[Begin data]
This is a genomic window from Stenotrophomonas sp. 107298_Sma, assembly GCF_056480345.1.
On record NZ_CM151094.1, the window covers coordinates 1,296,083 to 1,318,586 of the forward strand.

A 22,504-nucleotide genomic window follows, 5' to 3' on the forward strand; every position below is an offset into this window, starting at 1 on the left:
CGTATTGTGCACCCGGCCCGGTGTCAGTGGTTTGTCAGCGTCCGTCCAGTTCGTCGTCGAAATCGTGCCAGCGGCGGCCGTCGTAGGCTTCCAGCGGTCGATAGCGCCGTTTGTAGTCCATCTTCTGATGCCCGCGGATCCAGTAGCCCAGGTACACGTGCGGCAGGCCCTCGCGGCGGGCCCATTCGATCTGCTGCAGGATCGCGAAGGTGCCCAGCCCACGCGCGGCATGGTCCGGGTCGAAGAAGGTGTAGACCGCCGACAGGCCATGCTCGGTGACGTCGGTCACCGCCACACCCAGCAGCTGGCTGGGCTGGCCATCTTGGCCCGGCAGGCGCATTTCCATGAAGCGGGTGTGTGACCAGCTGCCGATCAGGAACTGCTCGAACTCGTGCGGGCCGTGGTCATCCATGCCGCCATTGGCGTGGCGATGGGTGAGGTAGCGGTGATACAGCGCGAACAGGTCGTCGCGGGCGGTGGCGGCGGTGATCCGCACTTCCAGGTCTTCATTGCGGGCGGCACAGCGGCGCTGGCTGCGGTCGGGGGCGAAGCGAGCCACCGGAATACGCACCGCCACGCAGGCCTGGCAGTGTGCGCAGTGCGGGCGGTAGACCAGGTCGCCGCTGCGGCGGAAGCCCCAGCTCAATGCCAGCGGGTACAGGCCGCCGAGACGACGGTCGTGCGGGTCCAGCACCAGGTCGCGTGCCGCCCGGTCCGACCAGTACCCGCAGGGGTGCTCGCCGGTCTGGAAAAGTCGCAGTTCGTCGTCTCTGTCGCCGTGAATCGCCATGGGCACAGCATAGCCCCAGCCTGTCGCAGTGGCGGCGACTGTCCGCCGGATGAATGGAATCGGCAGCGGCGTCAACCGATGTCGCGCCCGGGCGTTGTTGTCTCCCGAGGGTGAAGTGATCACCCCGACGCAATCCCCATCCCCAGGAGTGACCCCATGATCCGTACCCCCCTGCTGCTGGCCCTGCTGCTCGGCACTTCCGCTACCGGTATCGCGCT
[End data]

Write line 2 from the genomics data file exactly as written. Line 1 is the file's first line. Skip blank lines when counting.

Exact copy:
On record NZ_CM151094.1, the window covers coordinates 1,296,083 to 1,318,586 of the forward strand.